Method #2 - use Microsoft Access to produce the report outputs.

    Method #3 - Put the source data into an XML format and use content controls and/or vba to populate the letters.

    Method #4 - Add all the information I wanted in the document using mergefields and then hide the info I needed to appear later. Then use a cross-reference or styleref field to get it to appear the second time where it was actually needed.

    Method #5 - Rewrite the sql query that word is using in the merge to package the fields into a simple. You might find it easier to use Access to create the query and then link your merge to that query.
    Andrew Lockton, Chrysalis Design, Melbourne Australia

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    Beeblebrox (2013-07-25)

  6. #5
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    I appreciate your help on this. I realized that we are 12 hours different, so I'm writing this before I go to bed. I don't have the skills in vba to attempt Method #1, and Crystal is my only reporting option, which rules out Method #2. I'm not sure where to begin for Methods #3 and 5, as my XML and SQL knowledge is limited.

    I'm very curious about Method #4. How would I go about hiding my addresses so that they could appear later in the letter? Could you point me in the right direction for using either a cross-reference or styleref to do this?

    Thanks again!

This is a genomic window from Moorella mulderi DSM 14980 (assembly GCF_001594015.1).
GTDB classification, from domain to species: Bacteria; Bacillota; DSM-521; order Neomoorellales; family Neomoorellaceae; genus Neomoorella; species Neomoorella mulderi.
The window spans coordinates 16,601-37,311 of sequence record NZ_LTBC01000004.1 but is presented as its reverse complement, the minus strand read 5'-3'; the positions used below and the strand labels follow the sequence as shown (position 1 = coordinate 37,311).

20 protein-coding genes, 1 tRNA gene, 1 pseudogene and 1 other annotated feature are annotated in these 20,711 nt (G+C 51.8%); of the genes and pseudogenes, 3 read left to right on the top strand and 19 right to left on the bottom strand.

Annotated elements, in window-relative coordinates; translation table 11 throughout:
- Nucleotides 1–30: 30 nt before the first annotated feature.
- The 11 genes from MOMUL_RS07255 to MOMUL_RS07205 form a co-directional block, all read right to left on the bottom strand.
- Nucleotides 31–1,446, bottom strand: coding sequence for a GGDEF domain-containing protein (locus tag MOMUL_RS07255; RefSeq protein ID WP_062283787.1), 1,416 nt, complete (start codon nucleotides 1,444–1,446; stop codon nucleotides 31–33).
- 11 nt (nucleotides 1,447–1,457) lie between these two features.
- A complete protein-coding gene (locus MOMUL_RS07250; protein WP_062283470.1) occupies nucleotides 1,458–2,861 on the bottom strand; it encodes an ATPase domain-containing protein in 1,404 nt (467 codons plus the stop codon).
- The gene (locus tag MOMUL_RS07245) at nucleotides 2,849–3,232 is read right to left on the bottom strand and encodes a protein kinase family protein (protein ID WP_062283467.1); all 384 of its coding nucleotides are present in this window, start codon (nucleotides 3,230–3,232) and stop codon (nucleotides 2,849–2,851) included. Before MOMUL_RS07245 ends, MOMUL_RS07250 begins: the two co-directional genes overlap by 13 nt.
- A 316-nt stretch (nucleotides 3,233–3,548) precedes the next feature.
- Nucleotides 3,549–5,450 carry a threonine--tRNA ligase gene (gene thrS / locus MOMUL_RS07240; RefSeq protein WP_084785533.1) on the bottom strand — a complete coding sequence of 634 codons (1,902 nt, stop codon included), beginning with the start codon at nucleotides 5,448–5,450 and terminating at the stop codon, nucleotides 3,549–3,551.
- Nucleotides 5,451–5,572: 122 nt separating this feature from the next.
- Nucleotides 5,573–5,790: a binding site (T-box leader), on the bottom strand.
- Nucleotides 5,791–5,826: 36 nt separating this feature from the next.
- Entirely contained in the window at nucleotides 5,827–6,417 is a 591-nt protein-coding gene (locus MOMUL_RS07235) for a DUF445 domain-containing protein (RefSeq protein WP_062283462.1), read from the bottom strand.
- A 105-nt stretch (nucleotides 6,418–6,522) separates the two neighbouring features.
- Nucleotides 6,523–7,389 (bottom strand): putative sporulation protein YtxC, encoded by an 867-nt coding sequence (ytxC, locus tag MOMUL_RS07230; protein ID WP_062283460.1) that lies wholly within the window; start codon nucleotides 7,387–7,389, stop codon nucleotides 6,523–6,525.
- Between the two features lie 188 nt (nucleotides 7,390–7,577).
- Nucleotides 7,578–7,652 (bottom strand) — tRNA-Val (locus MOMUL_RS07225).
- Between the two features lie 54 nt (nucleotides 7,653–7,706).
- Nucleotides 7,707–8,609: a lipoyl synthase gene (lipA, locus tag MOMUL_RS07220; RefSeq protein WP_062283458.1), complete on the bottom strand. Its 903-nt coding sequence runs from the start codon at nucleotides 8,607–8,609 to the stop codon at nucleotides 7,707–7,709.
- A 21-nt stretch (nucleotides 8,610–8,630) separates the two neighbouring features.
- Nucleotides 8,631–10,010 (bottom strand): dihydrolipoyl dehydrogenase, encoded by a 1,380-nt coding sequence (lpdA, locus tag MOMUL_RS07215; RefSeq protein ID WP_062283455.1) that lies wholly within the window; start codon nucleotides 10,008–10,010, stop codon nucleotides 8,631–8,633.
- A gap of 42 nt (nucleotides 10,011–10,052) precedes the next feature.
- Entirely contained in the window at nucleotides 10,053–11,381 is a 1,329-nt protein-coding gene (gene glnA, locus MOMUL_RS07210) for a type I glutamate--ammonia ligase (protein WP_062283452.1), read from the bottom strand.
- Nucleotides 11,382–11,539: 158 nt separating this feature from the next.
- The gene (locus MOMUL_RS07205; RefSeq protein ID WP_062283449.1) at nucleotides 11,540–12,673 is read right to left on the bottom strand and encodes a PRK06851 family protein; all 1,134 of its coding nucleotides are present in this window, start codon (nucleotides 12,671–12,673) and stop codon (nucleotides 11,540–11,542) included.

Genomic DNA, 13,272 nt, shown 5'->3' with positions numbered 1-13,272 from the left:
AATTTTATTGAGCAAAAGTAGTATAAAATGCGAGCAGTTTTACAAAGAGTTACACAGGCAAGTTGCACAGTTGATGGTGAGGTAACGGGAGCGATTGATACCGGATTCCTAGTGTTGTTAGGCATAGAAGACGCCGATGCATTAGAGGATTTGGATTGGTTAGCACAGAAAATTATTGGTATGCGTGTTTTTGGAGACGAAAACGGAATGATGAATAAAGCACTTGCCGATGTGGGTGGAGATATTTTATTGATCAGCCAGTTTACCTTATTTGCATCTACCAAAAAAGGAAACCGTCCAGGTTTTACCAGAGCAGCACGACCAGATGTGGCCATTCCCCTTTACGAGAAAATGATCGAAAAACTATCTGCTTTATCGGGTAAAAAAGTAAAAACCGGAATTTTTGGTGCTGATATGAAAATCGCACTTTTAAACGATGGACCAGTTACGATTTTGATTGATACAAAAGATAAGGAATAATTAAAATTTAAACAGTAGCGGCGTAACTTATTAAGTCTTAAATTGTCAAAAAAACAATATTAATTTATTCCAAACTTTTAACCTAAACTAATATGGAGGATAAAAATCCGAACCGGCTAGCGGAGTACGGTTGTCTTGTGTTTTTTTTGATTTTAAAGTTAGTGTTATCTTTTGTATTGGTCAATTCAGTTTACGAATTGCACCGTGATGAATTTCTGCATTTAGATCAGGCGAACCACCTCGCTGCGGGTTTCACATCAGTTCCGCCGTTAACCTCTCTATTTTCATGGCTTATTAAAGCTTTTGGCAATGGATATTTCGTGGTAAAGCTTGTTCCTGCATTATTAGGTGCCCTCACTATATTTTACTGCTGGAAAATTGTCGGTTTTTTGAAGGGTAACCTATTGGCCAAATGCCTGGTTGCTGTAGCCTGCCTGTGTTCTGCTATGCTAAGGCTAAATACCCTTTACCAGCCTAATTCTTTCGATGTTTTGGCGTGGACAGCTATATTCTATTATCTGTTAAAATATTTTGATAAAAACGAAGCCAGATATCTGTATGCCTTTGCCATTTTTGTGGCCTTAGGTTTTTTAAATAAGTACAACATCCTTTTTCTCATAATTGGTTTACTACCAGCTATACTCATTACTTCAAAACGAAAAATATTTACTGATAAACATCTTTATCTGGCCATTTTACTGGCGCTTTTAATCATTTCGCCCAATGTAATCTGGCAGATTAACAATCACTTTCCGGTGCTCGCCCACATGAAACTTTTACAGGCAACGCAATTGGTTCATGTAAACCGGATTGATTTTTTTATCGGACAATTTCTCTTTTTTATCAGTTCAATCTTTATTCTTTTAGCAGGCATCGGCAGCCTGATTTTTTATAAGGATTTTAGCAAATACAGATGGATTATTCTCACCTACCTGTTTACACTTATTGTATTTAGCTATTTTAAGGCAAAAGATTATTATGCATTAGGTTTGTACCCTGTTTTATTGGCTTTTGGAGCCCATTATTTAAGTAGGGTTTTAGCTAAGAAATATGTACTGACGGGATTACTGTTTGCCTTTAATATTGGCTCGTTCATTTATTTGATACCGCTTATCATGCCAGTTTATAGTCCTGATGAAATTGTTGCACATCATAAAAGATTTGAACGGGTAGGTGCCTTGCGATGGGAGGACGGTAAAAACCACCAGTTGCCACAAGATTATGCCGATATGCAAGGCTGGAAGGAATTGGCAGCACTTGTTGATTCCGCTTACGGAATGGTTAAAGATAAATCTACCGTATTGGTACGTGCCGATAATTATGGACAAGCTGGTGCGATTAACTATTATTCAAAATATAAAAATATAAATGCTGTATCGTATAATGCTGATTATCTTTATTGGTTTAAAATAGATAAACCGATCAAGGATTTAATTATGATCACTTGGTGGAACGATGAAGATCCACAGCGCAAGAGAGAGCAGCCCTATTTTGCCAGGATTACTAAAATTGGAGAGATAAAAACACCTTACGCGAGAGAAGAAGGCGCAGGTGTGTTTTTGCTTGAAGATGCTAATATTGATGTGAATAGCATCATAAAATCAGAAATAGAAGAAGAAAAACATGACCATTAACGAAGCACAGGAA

7. #6
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    I tested that idea out and it didn't work. I hid the text but the styleref field shows the displayed text only (ie nothing). I could make the content visible and position it off the page but that wouldn't solve the issue anyway. We wouldn't be able to get a different bookmark or style onto each output address purely with the merge engine so the crossref/styleref would all point at the last one anyway.

    Another option springs to mind. What if you did the following? This might work by building the names above the other content using a TOC field so the directory info only has to be imported once.

    Employee Ralph

    Contacts:
    A TOC field with the following contents {TOC \t "ContactName,1" \n}

    Three blocks of paragraph text.

    Contact Addresses:

    John Smith [mergefield using a style called ContactName]
    123 Anywhere
    Boston, MA 00021

    Jane Doe [mergefield using a style called ContactName]
    456 Somewhere
    Portland, OR 97206
    Andrew Lockton, Chrysalis Design, Melbourne Australia

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    Beeblebrox (2013-07-26)

  9. #7
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    I'm not sure if you're still awake, but I couldn't get the TOC to work. I put it in exactly as you had it laid out, {TOC \t "{ContactName,1}" \n}, but when I ran the merge I got "No table of contents entries found." I even tried it with sample text, {TOC \t "SAMPLE TEXT" \n}, and also got "No table of contents entries found."

    Is there another way to approach the TOC?

  10. #8
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    Did you create a style called ContactName and apply it to the text where the (second) John Smith and Jane Doe appeared?
    Last edited by Andrew Lockton; 2013-07-26 at 18:56.
    Andrew Lockton, Chrysalis Design, Melbourne Australia